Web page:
The lira was the currency of Italy between 1861 and 2002 and of the Albanian Kingdom between 1941 and 1943. Between 1999 and 2002, the Italian lira was a national subunit of the euro. However, cash payments could be made in lira only, as euro notes were not yet available; the lira was the currency of the Napoleonic Kingdom of Italy between 1807 and 1814. The term originates from the value of a pound weight of high purity silver and as such is a direct cognate of the British pound sterling. "L", sometimes in a double-crossed script form, was the symbol most used. Until the Second World War, it was subdivided into 100 centesimi, which translates to "hundredths" or "cents"; the lira was established at 290.322 milligrams of gold. This was a direct continuation of the Sardinian lira. Other currencies replaced by the Italian lira included the Lombardy-Venetia pound, the Two Sicilies piastra, the Tuscan fiorino, the Papal States scudo and the Parman lira. In 1865, Italy formed part of the Latin Monetary Union in which the lira was set as equal to, among others, the French and Swiss francs: in fact, in various Gallo-Italic languages in north-western Italy, the lira was outright called "franc".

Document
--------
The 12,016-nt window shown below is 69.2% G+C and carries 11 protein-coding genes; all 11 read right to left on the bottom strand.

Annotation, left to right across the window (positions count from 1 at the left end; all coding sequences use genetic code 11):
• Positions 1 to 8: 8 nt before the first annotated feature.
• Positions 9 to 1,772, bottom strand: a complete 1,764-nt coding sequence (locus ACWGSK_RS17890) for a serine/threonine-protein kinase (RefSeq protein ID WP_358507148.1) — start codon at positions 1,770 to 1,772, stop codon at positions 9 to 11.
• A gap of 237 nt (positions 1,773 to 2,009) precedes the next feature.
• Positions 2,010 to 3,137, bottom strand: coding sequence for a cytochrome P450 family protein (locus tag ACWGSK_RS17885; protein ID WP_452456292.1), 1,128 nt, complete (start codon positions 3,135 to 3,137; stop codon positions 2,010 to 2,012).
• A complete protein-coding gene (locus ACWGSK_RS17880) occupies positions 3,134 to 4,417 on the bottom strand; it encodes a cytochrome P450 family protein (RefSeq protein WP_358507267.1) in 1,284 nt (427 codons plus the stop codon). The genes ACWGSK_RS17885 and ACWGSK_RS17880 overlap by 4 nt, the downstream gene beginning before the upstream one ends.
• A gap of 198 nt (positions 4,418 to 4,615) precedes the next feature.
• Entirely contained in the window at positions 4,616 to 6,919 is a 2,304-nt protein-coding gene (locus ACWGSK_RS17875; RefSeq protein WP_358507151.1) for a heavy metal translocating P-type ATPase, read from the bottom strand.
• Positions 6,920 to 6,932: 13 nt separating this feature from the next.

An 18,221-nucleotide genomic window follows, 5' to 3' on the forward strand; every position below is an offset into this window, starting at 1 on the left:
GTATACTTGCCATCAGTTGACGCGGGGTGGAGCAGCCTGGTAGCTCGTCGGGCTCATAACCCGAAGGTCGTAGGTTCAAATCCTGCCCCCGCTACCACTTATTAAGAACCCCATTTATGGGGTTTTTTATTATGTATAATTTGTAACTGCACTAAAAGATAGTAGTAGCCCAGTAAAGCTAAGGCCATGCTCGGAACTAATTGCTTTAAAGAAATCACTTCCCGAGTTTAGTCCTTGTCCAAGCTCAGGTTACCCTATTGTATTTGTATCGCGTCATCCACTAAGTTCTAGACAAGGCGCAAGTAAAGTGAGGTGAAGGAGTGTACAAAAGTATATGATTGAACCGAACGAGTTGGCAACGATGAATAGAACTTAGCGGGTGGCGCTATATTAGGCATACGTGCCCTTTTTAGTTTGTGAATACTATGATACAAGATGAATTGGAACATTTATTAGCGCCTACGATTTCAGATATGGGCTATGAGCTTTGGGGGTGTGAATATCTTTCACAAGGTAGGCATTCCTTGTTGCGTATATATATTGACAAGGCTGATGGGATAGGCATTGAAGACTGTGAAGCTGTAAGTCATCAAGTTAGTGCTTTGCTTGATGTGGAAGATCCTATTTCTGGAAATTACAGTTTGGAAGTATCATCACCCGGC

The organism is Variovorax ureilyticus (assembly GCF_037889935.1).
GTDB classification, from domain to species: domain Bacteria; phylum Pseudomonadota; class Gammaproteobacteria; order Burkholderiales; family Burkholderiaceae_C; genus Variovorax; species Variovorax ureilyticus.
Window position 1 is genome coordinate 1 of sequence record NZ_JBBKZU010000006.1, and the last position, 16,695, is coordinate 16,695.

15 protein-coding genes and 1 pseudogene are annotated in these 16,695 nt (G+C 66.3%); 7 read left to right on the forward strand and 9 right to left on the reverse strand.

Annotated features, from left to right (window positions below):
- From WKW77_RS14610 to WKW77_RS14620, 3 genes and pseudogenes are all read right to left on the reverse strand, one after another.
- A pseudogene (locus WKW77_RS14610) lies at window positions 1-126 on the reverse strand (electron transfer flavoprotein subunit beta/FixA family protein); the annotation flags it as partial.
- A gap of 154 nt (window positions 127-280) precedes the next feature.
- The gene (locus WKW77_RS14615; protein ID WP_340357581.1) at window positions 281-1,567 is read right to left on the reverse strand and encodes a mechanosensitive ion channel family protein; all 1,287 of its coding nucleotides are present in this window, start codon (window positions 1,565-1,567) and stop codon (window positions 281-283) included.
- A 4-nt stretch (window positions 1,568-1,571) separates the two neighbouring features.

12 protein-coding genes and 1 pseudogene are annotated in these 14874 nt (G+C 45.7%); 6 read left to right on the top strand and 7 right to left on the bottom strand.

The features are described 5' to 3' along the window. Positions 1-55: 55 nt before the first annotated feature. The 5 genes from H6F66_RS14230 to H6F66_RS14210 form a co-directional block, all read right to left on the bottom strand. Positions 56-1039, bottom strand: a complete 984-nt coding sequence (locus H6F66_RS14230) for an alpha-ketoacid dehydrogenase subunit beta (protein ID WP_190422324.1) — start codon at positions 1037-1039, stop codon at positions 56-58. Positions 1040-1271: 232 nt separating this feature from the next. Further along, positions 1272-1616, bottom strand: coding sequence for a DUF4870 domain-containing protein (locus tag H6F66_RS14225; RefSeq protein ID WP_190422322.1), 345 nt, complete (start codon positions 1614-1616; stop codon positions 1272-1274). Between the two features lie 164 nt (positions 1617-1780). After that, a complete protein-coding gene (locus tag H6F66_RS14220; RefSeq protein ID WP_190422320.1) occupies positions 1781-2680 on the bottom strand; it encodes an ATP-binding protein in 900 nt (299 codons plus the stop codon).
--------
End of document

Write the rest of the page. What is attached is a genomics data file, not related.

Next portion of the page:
This practice has ended with the introduction of the euro in 2002. World War I resulted in prices rising severalfold in Italy. Inflation was curbed somewhat by Mussolini, who, on August 18, 1926, declared that the exchange rate between lira and pound would be £1 = 90 lire—the so-called Quota 90, although the free exchange rate had been closer to 140–150 lire per pound, causing a temporary deflation and widespread problems in the real economy. In 1927, the lira was pegged to the U. S. dollar at a rate of 1 dollar = 19 lire. This rate lasted until 1934, with a separate "tourist" rate of US$1 = 24.89 lire being established in 1936. In 1939, the "official" rate was 19.8 lire. After the Allied invasion of Italy, an exchange rate was set at US$1 = 120 lire in June 1943, reduced to 100 lire the following month. In German occupied areas, the exchange rate was set at 1 Reichsmark = 10 lire. After the war, the value of the lira fluctuated, before Italy set a peg of US$1 = 575 lire within the Bretton Woods System in November 1947.